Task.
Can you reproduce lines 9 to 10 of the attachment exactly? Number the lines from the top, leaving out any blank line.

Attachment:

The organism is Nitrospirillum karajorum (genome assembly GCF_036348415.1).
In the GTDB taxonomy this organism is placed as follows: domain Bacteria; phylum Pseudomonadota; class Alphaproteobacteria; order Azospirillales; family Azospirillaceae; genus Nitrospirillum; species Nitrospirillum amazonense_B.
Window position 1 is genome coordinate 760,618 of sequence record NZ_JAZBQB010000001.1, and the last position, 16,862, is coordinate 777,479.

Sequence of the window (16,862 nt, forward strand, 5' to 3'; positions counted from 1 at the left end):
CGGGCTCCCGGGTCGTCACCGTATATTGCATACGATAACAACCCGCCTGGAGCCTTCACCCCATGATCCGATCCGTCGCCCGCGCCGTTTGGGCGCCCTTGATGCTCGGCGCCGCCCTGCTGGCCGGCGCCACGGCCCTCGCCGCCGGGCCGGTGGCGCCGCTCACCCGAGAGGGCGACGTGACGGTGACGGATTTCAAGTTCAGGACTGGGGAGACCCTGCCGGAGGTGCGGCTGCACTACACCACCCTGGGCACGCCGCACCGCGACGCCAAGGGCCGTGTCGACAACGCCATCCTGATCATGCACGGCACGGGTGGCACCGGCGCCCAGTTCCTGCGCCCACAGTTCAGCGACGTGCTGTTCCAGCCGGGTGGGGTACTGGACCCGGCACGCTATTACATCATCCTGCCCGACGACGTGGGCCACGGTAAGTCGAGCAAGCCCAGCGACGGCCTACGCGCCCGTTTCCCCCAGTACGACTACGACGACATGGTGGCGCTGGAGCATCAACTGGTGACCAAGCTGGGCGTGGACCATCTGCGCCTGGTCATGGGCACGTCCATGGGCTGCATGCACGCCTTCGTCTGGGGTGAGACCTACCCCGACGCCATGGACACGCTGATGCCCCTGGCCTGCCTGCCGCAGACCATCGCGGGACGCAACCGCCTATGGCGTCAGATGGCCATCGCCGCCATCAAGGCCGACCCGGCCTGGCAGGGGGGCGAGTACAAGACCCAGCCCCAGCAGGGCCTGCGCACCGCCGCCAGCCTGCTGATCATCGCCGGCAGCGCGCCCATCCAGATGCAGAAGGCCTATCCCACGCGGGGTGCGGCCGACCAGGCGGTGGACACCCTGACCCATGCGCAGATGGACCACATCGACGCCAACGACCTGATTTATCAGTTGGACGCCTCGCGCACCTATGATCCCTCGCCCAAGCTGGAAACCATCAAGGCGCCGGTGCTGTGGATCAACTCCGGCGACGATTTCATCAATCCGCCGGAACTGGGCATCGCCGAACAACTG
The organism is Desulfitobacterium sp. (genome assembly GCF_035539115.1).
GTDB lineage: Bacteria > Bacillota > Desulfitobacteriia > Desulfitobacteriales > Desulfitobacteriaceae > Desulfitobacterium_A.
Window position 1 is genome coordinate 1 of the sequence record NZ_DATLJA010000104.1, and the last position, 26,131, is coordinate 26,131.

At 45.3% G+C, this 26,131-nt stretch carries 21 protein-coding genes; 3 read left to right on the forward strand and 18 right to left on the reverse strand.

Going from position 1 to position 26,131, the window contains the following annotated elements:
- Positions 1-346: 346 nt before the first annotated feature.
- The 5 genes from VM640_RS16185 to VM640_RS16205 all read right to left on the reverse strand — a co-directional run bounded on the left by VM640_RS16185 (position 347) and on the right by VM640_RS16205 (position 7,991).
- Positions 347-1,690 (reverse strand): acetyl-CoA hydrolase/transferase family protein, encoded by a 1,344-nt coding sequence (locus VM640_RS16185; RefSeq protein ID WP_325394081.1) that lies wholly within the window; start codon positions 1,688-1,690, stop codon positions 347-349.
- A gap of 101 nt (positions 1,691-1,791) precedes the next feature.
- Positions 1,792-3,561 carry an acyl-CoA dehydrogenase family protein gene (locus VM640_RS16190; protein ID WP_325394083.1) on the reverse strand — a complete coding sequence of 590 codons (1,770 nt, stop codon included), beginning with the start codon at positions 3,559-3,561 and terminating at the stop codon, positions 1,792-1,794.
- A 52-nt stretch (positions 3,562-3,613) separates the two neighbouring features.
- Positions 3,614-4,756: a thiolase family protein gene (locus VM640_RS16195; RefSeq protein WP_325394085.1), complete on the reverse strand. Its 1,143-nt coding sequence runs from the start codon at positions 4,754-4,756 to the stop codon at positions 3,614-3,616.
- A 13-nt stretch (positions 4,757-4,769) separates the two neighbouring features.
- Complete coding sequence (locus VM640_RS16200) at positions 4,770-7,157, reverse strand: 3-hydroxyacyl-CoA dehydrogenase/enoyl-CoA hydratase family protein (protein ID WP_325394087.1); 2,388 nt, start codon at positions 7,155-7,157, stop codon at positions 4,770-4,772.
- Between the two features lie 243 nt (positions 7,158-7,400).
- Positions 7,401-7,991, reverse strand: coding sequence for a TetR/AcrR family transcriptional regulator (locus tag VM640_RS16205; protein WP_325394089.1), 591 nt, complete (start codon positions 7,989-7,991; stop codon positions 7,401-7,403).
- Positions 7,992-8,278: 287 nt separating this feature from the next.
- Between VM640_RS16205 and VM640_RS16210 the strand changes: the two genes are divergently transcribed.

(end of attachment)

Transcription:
At 45.3% G+C, this 26,131-nt stretch carries 21 protein-coding genes; 3 read left to right on the forward strand and 18 right to left on the reverse strand.

Going from position 1 to position 26,131, the window contains the following annotated elements: